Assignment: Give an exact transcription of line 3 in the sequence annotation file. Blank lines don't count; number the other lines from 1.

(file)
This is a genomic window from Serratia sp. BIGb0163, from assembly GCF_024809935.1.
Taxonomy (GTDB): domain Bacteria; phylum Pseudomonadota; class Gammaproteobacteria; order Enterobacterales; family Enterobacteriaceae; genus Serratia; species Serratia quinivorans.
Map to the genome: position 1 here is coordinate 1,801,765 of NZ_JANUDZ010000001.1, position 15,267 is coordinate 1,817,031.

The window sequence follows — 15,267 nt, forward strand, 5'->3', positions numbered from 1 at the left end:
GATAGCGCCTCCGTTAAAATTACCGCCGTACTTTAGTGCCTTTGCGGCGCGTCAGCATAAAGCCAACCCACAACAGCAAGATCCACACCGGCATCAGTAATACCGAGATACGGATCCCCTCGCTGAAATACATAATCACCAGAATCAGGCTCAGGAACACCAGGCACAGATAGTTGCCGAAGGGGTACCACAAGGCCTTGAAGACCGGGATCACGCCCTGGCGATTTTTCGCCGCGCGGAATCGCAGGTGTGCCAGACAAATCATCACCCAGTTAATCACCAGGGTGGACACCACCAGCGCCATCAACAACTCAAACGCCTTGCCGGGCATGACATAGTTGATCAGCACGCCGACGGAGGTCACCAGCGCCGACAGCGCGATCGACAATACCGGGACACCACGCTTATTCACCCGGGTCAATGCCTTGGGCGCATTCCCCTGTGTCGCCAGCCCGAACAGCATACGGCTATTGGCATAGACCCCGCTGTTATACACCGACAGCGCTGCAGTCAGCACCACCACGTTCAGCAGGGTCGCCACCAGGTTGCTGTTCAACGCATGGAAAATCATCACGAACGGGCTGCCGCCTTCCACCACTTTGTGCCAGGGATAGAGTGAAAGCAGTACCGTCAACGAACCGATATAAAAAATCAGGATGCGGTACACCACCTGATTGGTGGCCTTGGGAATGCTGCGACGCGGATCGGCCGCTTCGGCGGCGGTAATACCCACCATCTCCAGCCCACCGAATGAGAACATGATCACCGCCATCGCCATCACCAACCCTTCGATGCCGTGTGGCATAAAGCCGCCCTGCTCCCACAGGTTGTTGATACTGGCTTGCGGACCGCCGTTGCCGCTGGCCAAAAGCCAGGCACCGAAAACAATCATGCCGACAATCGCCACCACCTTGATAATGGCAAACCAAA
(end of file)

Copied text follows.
Map to the genome: position 1 here is coordinate 1,801,765 of NZ_JANUDZ010000001.1, position 15,267 is coordinate 1,817,031.